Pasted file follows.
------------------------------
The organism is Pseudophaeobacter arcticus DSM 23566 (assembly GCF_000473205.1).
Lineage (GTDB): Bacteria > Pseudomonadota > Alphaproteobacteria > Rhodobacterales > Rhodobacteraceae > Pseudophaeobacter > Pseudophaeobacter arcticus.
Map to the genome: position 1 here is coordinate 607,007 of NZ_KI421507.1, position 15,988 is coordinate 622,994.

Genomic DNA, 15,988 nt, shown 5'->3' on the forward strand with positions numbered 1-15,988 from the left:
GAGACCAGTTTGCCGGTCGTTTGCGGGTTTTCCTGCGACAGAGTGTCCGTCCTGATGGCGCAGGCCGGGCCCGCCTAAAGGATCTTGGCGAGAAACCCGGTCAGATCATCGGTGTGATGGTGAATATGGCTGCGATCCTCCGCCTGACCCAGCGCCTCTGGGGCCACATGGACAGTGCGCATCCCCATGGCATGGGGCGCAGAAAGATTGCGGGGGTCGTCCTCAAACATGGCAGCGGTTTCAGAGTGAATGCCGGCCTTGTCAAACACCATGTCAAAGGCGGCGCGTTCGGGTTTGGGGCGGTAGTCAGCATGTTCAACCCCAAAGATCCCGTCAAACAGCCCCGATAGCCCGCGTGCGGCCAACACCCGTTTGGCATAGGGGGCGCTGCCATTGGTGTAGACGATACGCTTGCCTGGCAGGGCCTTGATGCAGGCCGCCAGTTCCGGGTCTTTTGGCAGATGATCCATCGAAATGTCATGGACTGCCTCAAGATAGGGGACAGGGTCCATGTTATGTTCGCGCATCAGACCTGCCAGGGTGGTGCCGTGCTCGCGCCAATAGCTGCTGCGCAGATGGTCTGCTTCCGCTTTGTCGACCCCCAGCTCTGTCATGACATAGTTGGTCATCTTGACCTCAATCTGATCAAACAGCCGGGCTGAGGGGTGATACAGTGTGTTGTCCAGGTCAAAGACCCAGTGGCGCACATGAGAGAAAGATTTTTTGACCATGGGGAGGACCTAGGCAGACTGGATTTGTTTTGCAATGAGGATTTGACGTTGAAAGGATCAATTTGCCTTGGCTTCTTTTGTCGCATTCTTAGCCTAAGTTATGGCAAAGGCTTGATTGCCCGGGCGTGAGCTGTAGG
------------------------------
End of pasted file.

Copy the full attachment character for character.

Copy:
The organism is Pseudophaeobacter arcticus DSM 23566 (assembly GCF_000473205.1).
Lineage (GTDB): Bacteria > Pseudomonadota > Alphaproteobacteria > Rhodobacterales > Rhodobacteraceae > Pseudophaeobacter > Pseudophaeobacter arcticus.
Map to the genome: position 1 here is coordinate 607,007 of NZ_KI421507.1, position 15,988 is coordinate 622,994.

Genomic DNA, 15,988 nt, shown 5'->3' on the forward strand with positions numbered 1-15,988 from the left:
GAGACCAGTTTGCCGGTCGTTTGCGGGTTTTCCTGCGACAGAGTGTCCGTCCTGATGGCGCAGGCCGGGCCCGCCTAAAGGATCTTGGCGAGAAACCCGGTCAGATCATCGGTGTGATGGTGAATATGGCTGCGATCCTCCGCCTGACCCAGCGCCTCTGGGGCCACATGGACAGTGCGCATCCCCATGGCATGGGGCGCAGAAAGATTGCGGGGGTCGTCCTCAAACATGGCAGCGGTTTCAGAGTGAATGCCGGCCTTGTCAAACACCATGTCAAAGGCGGCGCGTTCGGGTTTGGGGCGGTAGTCAGCATGTTCAACCCCAAAGATCCCGTCAAACAGCCCCGATAGCCCGCGTGCGGCCAACACCCGTTTGGCATAGGGGGCGCTGCCATTGGTGTAGACGATACGCTTGCCTGGCAGGGCCTTGATGCAGGCCGCCAGTTCCGGGTCTTTTGGCAGATGATCCATCGAAATGTCATGGACTGCCTCAAGATAGGGGACAGGGTCCATGTTATGTTCGCGCATCAGACCTGCCAGGGTGGTGCCGTGCTCGCGCCAATAGCTGCTGCGCAGATGGTCTGCTTCCGCTTTGTCGACCCCCAGCTCTGTCATGACATAGTTGGTCATCTTGACCTCAATCTGATCAAACAGCCGGGCTGAGGGGTGATACAGTGTGTTGTCCAGGTCAAAGACCCAGTGGCGCACATGAGAGAAAGATTTTTTGACCATGGGGAGGACCTAGGCAGACTGGATTTGTTTTGCAATGAGGATTTGACGTTGAAAGGATCAATTTGCCTTGGCTTCTTTTGTCGCATTCTTAGCCTAAGTTATGGCAAAGGCTTGATTGCCCGGGCGTGAGCTGTAGG